American Society of Naturalists

A membership society whose goal is to advance and to diffuse knowledge of organic evolution and other broad biological principles so as to enhance the conceptual unification of the biological sciences.

Symposium: “Adaptations between ecotypes and along environmental gradients in Panicum virgatum”

Posted on by Owen

David Bryant Lowry, Kathrine D. Behrman, Paul Grabowski, Geoffrey P. Morris, James R. Kiniry, and Thomas E. Juenger

The lowland ecotype of switchgrass (Panicum virgatum) growing in a limestone fissure at Pedernales Falls State Park in central Texas.
(Credit: D. B. Lowry)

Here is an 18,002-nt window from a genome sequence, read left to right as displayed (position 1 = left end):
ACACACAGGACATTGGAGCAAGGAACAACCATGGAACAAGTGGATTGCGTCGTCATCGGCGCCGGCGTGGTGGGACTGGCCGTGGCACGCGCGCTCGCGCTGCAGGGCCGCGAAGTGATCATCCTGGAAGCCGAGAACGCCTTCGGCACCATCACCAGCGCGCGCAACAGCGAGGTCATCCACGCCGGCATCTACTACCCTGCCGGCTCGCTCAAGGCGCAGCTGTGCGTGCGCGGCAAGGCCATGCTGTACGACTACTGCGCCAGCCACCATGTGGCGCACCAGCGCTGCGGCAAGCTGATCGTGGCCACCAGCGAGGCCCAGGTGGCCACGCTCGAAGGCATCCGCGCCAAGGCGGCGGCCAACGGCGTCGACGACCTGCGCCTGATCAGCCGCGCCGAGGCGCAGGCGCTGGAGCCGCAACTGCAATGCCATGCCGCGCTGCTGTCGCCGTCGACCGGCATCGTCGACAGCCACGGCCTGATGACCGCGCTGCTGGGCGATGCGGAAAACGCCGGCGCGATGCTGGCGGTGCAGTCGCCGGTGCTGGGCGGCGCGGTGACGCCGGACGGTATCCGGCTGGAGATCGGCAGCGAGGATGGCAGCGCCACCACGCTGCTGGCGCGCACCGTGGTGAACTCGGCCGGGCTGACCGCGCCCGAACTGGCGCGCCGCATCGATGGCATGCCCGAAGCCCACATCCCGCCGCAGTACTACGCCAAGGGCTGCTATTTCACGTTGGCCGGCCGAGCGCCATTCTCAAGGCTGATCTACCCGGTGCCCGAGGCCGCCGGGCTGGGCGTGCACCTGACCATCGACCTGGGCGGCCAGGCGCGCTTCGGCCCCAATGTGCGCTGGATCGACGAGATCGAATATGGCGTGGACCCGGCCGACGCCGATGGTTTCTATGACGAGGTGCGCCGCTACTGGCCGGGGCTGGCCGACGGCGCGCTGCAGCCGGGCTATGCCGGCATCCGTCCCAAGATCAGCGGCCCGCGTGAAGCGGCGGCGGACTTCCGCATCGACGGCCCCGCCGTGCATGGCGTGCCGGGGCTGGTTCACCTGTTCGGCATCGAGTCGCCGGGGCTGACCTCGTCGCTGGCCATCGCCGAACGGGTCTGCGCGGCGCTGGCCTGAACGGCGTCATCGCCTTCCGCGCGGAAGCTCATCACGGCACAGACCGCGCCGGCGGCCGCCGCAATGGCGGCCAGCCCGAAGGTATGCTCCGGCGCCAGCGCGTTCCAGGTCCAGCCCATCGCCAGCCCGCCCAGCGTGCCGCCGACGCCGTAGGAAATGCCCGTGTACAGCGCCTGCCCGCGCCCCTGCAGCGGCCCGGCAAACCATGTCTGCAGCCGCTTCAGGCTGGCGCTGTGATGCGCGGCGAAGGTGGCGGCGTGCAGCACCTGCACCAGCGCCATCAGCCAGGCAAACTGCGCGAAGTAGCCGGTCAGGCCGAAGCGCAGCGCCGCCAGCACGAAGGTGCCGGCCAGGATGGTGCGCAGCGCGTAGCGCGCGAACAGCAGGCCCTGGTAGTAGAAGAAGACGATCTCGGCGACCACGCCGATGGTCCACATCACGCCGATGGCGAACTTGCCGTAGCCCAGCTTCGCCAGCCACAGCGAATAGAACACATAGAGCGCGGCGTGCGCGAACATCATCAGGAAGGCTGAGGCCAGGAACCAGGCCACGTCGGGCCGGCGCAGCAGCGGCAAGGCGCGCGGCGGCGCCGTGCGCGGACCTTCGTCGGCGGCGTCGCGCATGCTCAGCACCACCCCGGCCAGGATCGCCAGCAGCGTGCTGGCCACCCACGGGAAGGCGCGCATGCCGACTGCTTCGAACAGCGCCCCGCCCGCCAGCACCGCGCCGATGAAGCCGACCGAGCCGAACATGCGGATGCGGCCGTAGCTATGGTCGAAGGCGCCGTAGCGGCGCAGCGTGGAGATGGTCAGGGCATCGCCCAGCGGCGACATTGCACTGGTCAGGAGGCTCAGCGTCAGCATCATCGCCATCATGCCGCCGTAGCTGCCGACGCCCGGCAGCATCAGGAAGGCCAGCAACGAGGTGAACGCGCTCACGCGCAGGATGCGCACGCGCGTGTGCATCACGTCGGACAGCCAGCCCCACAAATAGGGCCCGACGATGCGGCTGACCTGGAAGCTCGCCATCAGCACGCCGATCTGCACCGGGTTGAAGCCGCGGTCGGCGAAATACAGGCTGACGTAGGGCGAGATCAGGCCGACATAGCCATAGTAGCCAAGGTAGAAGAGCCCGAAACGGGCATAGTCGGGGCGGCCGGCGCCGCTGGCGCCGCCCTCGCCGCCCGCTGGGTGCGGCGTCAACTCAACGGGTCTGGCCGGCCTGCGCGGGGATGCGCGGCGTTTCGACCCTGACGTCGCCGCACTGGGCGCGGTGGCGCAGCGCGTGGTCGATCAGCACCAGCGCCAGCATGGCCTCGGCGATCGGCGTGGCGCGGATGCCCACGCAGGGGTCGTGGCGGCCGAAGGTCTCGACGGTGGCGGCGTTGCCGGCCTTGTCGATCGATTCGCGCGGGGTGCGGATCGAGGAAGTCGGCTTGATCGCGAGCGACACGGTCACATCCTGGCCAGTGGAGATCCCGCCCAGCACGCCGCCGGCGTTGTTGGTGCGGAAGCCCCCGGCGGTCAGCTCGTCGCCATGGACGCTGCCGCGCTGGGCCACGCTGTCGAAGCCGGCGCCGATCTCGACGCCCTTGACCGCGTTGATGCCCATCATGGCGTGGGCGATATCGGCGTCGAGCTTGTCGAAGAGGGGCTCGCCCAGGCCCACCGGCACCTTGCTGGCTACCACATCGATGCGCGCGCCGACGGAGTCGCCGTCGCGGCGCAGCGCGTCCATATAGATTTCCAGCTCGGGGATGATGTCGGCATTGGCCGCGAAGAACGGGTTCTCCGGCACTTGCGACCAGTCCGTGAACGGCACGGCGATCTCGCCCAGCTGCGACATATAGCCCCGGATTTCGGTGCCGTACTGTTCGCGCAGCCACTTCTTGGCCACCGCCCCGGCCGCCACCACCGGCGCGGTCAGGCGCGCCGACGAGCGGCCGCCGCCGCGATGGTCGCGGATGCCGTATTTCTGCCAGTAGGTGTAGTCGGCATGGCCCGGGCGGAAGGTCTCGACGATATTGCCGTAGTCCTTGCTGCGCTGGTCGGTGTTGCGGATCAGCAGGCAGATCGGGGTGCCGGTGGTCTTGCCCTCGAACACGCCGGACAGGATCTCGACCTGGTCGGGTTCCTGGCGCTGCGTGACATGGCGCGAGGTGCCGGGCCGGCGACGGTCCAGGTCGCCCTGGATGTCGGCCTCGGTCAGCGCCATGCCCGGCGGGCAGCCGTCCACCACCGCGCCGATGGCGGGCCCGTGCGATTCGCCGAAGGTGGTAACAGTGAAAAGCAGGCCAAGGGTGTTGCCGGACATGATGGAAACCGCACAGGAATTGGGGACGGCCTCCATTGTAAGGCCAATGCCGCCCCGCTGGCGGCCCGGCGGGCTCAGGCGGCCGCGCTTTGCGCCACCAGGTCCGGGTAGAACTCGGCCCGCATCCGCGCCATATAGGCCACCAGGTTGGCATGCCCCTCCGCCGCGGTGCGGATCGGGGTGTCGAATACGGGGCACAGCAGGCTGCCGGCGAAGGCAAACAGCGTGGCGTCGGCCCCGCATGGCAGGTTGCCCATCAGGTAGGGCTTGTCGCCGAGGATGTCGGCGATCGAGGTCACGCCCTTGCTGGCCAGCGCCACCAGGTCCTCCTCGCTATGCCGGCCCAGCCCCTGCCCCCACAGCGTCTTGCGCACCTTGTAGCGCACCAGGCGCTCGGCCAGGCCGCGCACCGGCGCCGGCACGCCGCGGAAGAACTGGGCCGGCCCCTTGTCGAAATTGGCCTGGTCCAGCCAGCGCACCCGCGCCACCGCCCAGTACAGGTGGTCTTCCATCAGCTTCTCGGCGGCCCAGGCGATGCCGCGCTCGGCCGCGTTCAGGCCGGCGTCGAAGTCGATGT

Determining the patterns and mechanisms of natural selection in the wild is of fundamental importance to understanding the differentiation of populations and the evolution of new species. However, it is often unknown the extent to which adaptive genetic variation is distributed among ecotypes between distinct habitats versus along large-scale geographic environmental gradients, such as those that track latitude. Classic selection in the wild experiments in switchgrass, Panicum virgatum, tested for adaptation at both of these levels of natural variation. Here we review what these field experiments, as well as modern agronomic field trials, have taught us about natural variation and selection at both the ecotype and environmental gradient level in P. virgatum. With the recent genome sequencing efforts of P. virgatum, it is poised to become an excellent system for understanding the adaptation of grassland species across the eastern half of North America. The identification of genetic loci involved in different types of adaptations will help to understand the evolutionary mechanisms of diversification within P. virgatum and provide useful information for the breeding of high yielding cultivars for different ecoregions. Read the Article